There are six primary categories of students -- subject lovers, emotionals, hand raisers, social butterflies, teacher responders and deep thinkers -- according to a report released this week by the Thomas B. Fordham Institute. Researchers suggest that teachers may need to alter their strategies to engage students in each group.
New Hampshire has adopted a teacher-driven approach as the state moves toward competency-based education. In districts piloting Performance Assessment of Competency Education, teams of teachers develop common tasks for students to complete and students have to show they understand the content.
The International Society for Technology in Education conference is underway this week, and several companies have announced notable updates and new tools. Among them are the launch of an IT Help Desk for K-12 and higher-education institutions from SchoolDude and updates from Google and Microsoft.
More than 6,000 students representing all 50 states showed off their career and technical education skills at the recent SkillsUSA national competition in Kentucky. Participants competed in categories such as robotics, automotive technology and aviation maintenance.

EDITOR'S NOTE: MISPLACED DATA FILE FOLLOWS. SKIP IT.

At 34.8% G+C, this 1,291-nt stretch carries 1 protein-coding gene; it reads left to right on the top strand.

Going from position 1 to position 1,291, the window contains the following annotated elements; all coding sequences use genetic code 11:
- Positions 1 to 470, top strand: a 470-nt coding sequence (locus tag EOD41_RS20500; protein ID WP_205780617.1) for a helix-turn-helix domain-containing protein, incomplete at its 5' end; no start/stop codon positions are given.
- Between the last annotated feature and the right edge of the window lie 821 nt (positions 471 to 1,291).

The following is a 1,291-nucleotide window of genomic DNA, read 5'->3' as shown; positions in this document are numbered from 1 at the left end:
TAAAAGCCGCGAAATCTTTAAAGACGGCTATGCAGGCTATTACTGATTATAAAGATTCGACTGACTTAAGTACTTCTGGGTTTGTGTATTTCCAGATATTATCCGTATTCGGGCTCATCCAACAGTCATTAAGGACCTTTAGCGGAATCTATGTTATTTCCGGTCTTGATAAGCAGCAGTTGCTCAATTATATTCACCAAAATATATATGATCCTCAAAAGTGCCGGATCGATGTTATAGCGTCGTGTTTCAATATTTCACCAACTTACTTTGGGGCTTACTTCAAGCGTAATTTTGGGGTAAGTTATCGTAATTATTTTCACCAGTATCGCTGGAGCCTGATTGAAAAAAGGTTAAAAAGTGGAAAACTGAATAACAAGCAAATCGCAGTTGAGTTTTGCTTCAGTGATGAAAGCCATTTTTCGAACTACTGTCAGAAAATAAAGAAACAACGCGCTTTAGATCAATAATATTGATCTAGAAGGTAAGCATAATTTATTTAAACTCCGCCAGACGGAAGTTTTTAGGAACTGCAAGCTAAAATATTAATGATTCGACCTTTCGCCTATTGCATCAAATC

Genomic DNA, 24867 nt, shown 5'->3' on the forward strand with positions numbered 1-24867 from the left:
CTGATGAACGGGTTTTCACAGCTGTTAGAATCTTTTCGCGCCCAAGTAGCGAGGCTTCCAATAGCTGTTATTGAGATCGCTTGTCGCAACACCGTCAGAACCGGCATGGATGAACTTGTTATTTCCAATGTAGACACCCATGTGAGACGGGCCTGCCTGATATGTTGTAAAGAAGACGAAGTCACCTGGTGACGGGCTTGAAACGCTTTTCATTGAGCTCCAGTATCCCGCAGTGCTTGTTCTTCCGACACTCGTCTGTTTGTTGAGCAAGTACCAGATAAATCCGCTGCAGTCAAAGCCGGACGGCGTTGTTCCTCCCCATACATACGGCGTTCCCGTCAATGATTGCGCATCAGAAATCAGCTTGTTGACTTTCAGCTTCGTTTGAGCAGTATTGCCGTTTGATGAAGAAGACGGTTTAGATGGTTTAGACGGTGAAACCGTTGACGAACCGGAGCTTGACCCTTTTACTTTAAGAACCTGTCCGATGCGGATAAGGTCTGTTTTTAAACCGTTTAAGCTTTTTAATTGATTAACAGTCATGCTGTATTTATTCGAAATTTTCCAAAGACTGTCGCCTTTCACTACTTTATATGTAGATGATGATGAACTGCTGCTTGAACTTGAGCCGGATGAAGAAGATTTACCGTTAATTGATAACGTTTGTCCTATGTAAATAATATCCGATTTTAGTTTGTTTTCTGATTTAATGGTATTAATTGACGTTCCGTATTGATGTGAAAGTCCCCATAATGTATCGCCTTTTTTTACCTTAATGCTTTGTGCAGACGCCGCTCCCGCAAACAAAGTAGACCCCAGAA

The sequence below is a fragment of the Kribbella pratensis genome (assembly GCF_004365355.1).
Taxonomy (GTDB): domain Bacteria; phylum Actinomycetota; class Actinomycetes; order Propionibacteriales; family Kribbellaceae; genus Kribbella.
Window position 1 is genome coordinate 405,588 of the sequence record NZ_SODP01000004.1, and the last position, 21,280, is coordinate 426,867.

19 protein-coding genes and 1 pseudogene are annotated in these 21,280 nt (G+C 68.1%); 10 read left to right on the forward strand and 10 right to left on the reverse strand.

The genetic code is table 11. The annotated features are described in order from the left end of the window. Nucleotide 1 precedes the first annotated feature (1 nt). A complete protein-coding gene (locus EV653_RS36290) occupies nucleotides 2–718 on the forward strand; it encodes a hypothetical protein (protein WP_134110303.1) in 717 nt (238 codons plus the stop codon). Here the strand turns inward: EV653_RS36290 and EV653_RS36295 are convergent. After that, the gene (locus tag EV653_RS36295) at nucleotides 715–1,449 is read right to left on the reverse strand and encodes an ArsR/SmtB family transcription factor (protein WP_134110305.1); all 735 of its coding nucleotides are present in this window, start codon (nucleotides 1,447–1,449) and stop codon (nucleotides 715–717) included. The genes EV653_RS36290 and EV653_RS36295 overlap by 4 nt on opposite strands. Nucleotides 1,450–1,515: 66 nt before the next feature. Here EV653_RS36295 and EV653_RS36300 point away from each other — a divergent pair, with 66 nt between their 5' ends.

Minnesota high-school principal David Lund, who is retiring after 33 years in education, says he became a principal so he could better affect student learning and create more opportunities for students. Lund, in this Q&A, notes that social media has brought both new challenges and opportunities to principals.
There are five practical ways that teachers can use to help students improve learning and promote long-term success, assert co-authors Donna Wilson and Marcus Conyers. In this blog post, they share several strategies, including taking brain breaks and teaching students how to test themselves.
School districts across the country are using machine translation, human translation or some combination of both to help bridge the barriers for English-language learners. Some districts are using Google's Website Translator plug-in, while others have adopted mobile apps such as TalkingPoints.
K-12 schools and community colleges in California will receive $3.1 billion more in state funding under a budget signed by Gov. Jerry Brown. The budget also increases legislative oversight of the University of California president's budget and adds more spaces for both undergraduate and graduate students in the university system.
More students in New York City are enrolling in college, but a report finds that many lower-income students are dropping out. The report from the Research Alliance for New York City Schools points to life challenges, the overwhelming costs of college and a lack of academic preparation as possible reasons for this trend.
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